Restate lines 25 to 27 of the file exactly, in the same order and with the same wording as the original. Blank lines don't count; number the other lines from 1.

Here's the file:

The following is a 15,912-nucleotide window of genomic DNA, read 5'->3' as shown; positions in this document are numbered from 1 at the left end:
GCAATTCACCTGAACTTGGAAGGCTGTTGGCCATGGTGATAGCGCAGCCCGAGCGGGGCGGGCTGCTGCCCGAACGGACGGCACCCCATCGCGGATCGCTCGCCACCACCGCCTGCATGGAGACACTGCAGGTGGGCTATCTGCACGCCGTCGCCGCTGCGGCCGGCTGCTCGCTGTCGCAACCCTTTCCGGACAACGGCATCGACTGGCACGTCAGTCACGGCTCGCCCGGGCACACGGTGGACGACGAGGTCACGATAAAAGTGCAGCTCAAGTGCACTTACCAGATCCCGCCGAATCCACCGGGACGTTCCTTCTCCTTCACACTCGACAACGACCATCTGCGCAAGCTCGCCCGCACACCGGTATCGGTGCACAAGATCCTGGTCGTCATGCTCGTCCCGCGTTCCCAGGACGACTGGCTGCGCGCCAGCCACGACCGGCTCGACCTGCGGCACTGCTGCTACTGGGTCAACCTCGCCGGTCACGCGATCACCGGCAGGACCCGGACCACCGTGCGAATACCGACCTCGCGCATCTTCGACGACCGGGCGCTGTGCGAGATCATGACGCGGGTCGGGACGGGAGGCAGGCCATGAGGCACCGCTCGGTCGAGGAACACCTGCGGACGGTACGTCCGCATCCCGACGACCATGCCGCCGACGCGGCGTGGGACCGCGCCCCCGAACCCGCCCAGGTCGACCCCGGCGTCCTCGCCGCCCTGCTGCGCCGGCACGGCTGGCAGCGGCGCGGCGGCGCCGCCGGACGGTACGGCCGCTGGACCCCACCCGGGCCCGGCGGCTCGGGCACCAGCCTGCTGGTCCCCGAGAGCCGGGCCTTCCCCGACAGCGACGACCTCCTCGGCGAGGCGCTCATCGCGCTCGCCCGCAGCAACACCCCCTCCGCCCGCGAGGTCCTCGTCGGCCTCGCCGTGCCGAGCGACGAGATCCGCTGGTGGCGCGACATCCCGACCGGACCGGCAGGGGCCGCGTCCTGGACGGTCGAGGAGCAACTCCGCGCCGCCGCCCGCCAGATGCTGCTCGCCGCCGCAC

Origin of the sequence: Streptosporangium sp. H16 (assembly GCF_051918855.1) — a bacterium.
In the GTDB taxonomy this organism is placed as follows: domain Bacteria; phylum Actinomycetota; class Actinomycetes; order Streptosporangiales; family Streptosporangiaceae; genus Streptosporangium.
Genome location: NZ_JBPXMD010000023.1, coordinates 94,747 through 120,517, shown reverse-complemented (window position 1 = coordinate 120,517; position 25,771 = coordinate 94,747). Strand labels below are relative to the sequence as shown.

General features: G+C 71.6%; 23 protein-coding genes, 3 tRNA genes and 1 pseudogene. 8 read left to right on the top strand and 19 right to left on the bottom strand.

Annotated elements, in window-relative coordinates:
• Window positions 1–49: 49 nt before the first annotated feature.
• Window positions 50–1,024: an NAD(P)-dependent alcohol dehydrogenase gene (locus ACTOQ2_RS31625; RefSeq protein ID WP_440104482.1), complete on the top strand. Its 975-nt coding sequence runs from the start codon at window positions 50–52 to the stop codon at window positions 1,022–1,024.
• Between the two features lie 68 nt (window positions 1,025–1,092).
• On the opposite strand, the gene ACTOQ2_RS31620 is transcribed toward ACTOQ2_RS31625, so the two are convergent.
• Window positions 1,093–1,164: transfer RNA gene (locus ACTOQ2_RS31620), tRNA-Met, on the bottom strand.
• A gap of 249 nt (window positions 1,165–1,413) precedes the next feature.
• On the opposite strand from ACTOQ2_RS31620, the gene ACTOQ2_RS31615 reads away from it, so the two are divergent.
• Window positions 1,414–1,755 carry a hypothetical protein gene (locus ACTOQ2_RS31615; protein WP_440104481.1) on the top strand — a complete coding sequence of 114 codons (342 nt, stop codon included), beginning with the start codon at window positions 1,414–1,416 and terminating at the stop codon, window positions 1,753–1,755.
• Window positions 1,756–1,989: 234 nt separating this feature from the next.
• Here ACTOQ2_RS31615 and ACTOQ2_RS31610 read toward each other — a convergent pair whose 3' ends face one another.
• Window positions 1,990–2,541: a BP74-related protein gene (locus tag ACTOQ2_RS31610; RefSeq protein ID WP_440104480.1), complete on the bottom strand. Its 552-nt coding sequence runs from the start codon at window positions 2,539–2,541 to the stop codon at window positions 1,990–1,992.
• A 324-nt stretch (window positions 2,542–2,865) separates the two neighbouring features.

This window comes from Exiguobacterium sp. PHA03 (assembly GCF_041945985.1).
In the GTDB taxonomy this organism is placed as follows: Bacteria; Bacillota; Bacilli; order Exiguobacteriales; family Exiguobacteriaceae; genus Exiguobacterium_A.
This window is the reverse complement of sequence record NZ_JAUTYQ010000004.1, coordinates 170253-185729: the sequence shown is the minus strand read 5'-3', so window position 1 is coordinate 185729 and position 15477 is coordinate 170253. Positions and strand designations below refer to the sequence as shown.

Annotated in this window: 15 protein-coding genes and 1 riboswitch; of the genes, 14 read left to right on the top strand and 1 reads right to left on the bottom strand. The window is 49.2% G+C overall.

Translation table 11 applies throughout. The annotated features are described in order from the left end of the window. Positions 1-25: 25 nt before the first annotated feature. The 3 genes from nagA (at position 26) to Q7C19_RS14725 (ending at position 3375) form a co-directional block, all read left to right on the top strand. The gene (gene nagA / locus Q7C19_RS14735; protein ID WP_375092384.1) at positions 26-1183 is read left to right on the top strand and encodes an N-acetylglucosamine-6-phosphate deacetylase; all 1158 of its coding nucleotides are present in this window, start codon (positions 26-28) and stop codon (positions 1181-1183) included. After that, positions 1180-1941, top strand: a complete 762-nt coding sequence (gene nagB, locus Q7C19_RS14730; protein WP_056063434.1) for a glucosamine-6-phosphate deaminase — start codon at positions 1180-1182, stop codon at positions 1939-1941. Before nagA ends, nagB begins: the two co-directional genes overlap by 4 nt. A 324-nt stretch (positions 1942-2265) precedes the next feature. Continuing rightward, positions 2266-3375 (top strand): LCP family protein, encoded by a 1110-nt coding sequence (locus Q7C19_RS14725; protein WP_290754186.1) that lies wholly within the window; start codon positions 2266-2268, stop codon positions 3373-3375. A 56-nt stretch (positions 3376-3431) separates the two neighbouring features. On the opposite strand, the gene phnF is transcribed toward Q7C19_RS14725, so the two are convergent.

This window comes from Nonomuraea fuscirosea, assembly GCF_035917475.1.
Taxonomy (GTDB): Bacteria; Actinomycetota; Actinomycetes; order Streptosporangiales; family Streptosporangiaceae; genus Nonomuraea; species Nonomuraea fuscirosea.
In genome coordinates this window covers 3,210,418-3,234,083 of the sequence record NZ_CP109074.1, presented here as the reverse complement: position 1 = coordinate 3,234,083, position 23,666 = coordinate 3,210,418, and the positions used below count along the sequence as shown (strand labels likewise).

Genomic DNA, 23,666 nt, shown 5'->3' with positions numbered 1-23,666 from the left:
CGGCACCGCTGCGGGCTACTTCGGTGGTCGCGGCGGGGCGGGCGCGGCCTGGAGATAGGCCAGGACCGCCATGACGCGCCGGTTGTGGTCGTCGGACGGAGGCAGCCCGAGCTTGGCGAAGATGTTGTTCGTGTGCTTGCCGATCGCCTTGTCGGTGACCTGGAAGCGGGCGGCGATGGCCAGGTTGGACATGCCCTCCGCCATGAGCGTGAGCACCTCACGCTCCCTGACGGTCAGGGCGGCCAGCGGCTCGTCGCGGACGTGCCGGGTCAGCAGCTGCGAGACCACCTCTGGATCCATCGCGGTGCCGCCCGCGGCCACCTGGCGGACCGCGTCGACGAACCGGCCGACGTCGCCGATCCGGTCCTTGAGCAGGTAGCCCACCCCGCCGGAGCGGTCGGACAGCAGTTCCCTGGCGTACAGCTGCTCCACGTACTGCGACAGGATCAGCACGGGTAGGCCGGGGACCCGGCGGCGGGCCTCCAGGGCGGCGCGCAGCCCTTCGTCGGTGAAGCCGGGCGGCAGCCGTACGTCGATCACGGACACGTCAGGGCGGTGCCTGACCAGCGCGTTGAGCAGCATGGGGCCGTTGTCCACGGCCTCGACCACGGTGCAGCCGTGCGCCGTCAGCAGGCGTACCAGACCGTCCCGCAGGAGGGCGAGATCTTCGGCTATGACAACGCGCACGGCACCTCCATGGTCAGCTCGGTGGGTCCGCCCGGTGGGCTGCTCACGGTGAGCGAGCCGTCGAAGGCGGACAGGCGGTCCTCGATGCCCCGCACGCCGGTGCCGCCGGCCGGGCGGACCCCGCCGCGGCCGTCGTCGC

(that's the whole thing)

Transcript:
This window comes from Nonomuraea fuscirosea, assembly GCF_035917475.1.
Taxonomy (GTDB): Bacteria; Actinomycetota; Actinomycetes; order Streptosporangiales; family Streptosporangiaceae; genus Nonomuraea; species Nonomuraea fuscirosea.
In genome coordinates this window covers 3,210,418-3,234,083 of the sequence record NZ_CP109074.1, presented here as the reverse complement: position 1 = coordinate 3,234,083, position 23,666 = coordinate 3,210,418, and the positions used below count along the sequence as shown (strand labels likewise).